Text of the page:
Exploring the cause of early miscarriage with SNP-array analysis and karyotyping.

Research paper by Suzhen S Qu, Li L Wang, Aojie A Cai, Siying S Cui, Nan N Bai, Ning N Liu, Xiangdong X Kong

Indexed on: 17 Oct '17Published on: 17 Oct '17Published in: The journal of maternal-fetal & neonatal medicine : the official journal of the European Association of Perinatal Medicine, the Federation of Asia and Oceania Perinatal Societies, the International Society of Perinatal Obstetricians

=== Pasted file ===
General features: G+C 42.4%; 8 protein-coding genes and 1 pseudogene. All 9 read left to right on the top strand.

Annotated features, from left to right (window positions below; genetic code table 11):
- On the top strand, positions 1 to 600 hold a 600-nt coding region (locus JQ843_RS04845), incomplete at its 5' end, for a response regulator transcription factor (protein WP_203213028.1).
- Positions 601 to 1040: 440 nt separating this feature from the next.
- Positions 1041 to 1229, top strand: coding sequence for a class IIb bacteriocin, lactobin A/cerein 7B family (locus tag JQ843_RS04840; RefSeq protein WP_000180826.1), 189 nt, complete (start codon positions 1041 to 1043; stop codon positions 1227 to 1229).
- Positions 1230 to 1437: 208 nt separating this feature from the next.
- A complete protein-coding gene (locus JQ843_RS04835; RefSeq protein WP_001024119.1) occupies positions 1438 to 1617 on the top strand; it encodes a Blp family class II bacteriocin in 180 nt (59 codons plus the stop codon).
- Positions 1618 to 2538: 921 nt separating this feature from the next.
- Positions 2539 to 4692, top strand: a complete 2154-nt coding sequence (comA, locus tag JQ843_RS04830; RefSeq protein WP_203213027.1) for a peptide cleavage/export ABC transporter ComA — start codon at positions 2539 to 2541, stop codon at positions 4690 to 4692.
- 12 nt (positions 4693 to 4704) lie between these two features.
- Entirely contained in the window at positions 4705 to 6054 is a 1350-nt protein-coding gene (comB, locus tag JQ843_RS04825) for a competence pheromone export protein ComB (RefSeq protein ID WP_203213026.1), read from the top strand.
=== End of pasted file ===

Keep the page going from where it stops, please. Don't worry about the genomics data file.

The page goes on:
The aim of this study is to explore the cause of miscarriage, providing risk assessment to guide the next pregnancy.Four hundred eighty-four products-of-conception (POC) samples were analyzed by single nucleotide polymorphism (SNP) array, and peripheral blood samples of couples were collected for karyotyping or fluorescence in situ hybridization (FISH) analysis.Four hundred sixty-eight of the 484 (96.7%) fresh POC samples were successfully analyzed using SNP-array. The rate of clinically significant chromosomal abnormalities were 58.3% (274/468), in which rates of aneuploidy, polyploidy, partial aneuploidy, uniparental isodisomy (isoUPD), and pathogenic microdeletion/microduplication were 43.4% (203/468), 8.8% (41/468), 3.6% (17/468), 1.9% (9/48), and 0.9% (4/468), respectively. The percentage of embryonic chromosomal abnormalities significantly increased with maternal age of patients older than 35 years old. Among 468 couples, 12 major chromosomal rearrangements were detected by G-banding, including nine reciprocal translocations, two Robertsonian translocations, and one superfemale.Chromosome abnormality is the main causes of early miscarriage, and aneuploidies are the most common type of chromosomal abnormalities. Application of SNP array and karyotyping in early miscarriage can provide more genetic information about miscarriage, providing risk assessment to guide the next pregnancy.